There are 887 reasons to see the world’s most remote inhabited island: the mysterious carved stone figures known as Moai.
If you love solitude this island feels uniquely special. From mid-afternoon onwards you can picnic alone at the Rano Raraku Moai quarry, surrounded only by hundreds of giant lichen-blotched faces and beyond, the blue Pacific Ocean. I don’t believe anywhere is more magical.
By the time Captain Cook accurately charted the island’s location many of the Moai had been wilfully toppled in favour of the Birdman cult. What happened, no-one knows, but turning over your breakfast roll reveals - baked into the crust - the sinister figure of a crouching Birdman.
Google map: bit.ly/RanoRarakuMoai
B&B Chez Oscar Av. Pont
+56 32 255 1261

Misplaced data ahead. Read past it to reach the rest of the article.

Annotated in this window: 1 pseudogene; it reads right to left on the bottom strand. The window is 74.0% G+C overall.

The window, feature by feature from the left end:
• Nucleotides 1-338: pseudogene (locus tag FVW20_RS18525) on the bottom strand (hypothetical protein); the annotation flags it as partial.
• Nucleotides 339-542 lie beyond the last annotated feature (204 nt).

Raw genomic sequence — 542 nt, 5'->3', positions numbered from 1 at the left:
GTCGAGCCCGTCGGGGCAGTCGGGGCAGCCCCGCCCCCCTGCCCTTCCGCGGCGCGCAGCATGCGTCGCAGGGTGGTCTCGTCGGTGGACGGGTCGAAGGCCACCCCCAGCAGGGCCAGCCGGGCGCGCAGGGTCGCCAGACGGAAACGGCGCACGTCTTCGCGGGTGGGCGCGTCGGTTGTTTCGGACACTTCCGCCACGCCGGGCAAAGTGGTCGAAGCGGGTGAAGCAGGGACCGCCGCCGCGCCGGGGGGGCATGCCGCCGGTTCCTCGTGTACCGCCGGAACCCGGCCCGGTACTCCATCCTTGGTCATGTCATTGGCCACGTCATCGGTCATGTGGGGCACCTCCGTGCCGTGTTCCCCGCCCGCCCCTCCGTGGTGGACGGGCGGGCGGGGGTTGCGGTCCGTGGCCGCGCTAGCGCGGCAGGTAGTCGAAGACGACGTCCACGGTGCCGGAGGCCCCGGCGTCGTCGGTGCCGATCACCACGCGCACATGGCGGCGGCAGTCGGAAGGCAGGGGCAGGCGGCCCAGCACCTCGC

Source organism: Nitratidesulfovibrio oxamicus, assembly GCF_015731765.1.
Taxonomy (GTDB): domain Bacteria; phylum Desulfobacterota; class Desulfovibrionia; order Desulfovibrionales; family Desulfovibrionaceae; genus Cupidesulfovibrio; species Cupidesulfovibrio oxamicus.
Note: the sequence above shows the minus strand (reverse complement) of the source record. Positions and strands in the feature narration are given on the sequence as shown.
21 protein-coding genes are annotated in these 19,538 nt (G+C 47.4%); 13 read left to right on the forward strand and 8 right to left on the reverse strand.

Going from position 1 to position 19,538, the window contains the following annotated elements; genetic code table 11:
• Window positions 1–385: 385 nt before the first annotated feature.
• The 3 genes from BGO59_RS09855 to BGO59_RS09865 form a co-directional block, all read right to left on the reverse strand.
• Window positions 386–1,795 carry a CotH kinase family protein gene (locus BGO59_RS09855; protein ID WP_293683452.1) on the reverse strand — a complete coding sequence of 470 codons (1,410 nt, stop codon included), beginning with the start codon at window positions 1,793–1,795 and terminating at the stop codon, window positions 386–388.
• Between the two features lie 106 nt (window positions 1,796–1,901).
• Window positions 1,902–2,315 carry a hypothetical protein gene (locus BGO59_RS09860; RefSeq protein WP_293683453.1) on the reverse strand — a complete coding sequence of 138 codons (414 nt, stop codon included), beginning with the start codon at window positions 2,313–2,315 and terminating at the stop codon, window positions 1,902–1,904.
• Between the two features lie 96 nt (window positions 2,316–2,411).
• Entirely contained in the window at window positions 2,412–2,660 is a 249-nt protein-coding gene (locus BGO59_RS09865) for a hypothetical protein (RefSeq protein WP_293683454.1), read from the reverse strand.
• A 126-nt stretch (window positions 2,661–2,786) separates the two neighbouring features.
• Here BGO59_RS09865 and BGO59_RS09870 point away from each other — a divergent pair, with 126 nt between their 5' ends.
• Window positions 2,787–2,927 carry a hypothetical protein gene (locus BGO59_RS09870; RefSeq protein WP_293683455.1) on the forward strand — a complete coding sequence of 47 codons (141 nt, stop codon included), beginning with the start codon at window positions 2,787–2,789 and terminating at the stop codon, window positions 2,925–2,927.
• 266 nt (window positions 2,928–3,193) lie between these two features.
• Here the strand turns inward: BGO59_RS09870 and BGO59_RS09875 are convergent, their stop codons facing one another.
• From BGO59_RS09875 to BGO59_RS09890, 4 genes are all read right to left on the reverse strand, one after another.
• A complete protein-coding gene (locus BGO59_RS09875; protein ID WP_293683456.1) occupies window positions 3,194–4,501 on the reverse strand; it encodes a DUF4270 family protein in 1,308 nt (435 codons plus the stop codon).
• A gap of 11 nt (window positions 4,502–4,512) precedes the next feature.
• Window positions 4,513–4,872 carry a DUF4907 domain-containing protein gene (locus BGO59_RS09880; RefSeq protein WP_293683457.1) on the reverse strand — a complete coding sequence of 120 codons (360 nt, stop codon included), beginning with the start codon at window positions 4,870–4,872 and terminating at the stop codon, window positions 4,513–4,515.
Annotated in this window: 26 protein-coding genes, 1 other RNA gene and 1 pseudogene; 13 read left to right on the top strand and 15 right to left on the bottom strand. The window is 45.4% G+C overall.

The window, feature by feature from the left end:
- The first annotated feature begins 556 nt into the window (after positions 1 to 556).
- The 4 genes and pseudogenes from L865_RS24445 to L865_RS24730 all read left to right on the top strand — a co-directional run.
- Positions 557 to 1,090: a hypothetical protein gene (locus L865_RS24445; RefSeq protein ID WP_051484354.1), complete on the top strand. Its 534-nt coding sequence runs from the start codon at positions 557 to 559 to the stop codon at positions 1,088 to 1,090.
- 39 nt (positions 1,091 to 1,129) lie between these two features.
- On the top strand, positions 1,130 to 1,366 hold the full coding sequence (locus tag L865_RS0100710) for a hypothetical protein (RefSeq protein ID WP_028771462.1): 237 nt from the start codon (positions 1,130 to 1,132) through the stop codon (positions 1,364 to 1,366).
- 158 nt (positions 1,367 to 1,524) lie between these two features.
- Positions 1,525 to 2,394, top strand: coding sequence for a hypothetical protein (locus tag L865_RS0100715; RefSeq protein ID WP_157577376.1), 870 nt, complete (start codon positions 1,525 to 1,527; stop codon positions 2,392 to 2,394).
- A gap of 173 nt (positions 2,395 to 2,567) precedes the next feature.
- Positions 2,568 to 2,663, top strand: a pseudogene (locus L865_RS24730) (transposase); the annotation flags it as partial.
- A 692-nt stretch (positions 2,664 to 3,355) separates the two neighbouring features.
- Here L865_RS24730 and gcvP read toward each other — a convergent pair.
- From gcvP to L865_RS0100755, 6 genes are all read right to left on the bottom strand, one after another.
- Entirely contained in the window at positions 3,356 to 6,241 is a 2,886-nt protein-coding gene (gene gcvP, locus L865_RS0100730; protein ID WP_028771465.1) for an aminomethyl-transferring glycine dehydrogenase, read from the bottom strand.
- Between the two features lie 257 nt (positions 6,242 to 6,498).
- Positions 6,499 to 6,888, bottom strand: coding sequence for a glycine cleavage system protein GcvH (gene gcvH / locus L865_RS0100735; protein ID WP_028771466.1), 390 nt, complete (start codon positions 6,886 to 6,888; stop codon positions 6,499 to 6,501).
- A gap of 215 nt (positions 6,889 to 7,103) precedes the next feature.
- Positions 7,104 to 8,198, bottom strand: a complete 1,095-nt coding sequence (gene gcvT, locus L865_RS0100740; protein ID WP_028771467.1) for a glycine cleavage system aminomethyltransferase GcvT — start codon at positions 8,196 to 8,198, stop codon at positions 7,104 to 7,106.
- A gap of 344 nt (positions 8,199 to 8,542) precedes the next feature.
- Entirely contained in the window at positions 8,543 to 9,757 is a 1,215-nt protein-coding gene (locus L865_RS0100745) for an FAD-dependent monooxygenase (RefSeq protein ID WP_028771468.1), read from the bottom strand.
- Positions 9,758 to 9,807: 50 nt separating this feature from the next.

By far the most spiritual, calming, friendly and awe inspiring place I have ever had the fortune to visit. As three intrepid travelling girlies we stayed with Elvira in her guesthouse. One of us was lucky enough to return six years later and we were still remembered (in a good way) even after only staying four days. Rapa Nui gives you everything, sandy beaches (Anakena) three vivid green breath taking volcanic lakes, rocky heather highlands, caves to have a little sleep in, stories of death defying acts of boys becoming men taking part in the birdman ceremony illuminated with petroglyphs, locals turning up to Hanga Roa for a concert (imagine a village hall) not in the loudest car with the biggest exhaust but by horseback, being serenaded by our guesthouse owner Elvira's son in Polynesian, Rapanuian and Spanish. Hitching a ride back into town after a long walk on a horse with no saddle cor blimey that hurt! That is even before I mention the Moai. If you are ever lucky enough to have the opportunity spend a some time on this remote island, do it, it will stay strong in your mind forever.
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